Tokyo Report

Goodbye Rio, Hello Tokyo: The Outlook for the 2020 Olympics

With four years to go, Tokyo still has hurdles to clear to host the perfect Olympic Games.

Goodbye Rio, Hello Tokyo: The Outlook for the 2020 Olympics
Credit: Flickr/ t-mizo

At the closing ceremony for the 2016 Rio Olympics, Brazil passed on all the glory and the responsibility of hosting the mega sports games to Japan – host of the 2020 Tokyo Olympics.

After Koike Yuriko, Tokyo’s newly-elected governor, accepted the Olympic flag from the head of the International Olympic Committee, a two-minute promotional video introduced Prime Minister Shinzo Abe dressed as Super Mario from the hit Nintendo franchise.

The promo gives just a taste of what the world can expect from the Tokyo Olympics, showcasing iconic scenes from the Japanese capital and including plenty of appearances by popular Japanese cartoon characters. The Tokyo Olympics will undoubtedly be an opportunity for Japan to leverage its many beloved, animated characters – its latent “soft power” – and remind global audiences about what makes Japan so special.

However, hosting the Olympics will also bring challenges, and intense scrutiny to how Tokyo deals with these challenges. Budget overruns and plagiarism have already been issues. Last July, the design for the stadium was scrapped when the expected costs were doubled from $1.05 billion to $2.0 billion. There are concerns that this will affect the workers’ ability to finish the stadium on time, but the Japanese public was simply unwilling to stomach the lavish price tag. More recently, this past April, a new logo was announced for the Tokyo Olympics after the original was scrapped due to complaints that it had been plagiarized.

Japan’s team must also tread carefully and conduct themselves impeccably to ensure that the enhanced scrutiny will become a net gain instead of a net loss for Japan’s reputation and image. The Guardian reported in May this year on allegations that Tokyo’s bidding team had made payments worth around $1.5 million to a hidden account linked to Papa Massata Diack. Diack, a former International Association of Athletics Federation marketing consultant, was recently banned for life in January of this year on corruption charges linked to a doping scandal.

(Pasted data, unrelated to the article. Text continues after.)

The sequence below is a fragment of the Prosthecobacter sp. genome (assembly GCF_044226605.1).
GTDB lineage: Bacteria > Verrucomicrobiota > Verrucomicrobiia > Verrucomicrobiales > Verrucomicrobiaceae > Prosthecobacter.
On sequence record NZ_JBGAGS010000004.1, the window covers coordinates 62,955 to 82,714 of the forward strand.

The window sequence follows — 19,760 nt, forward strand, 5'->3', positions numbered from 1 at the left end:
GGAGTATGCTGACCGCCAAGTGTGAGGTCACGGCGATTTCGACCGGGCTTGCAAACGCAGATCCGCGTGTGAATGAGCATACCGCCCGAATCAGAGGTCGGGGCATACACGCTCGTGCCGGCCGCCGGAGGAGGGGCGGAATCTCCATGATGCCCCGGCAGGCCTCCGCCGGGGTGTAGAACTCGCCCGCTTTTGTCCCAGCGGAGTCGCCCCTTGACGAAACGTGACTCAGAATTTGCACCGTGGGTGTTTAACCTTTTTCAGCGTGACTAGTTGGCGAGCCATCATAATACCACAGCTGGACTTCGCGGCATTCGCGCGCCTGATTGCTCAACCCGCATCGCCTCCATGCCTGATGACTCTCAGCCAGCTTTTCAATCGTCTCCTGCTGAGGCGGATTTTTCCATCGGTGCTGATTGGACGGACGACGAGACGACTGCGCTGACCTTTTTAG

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Though most observers expect Tokyo to face fewer hurdles than Rio, questions abound about how prepared Japan will be for the Olympics, and whether the Olympics will have a positive or negative impact on Japan’s flagging economy.

The million-dollar question in Japanese politics is whether Abe will be allowed to stay on as president of the LDP until 2020, which will come after the end of his second term. According to current LDP rules, individuals are limited to two consecutive, three-year terms as the president of the party, so Abe, who was elected in September 2012, would have to step down in September 2018.

But, due to Abe’s unprecedented strength, there is a movement within the LDP to change the rules to allow Abe to stay on. For example, Masahiko Komura, vice president of the LDP, said on a radio program that the LDP should permanently change the rules to enable an individual to hold the office of party presidency for up to three terms. LDP secretary general Toshihiro Nikai has also supported the idea of a three term limit, arguing that such a move would benefit Japan by shoring up political stability and giving the leader of the party the political time and space to deal with major, unpopular issues.

Will Abe’s dream to attend the Tokyo Olympics as Japan’s prime minister in 2020 be realized? Key players to watch are Shigeru Ishiba, former minister of regional revitalization, and Fumio Kishida, the current foreign minister.

In the August 3 Cabinet reshuffle, Ishiba voluntarily left the Cabinet – a move that will give him a freer hand to challenge the Abe faction’s dominance within the LDP. Ishiba ran against Abe for the party presidency in September 2012, and had won more votes than Abe on the first ballot. Kishida is another potential successor to Abe, who is seeing his political fortunes on an upward trajectory following the successful Ise-Shima summit and coordination of U.S. President Barack Obama’s visit to Hiroshima.

The road to revising the LDP rules to allow three consecutive terms will prove much smoother should these two potential rivals acquiesce.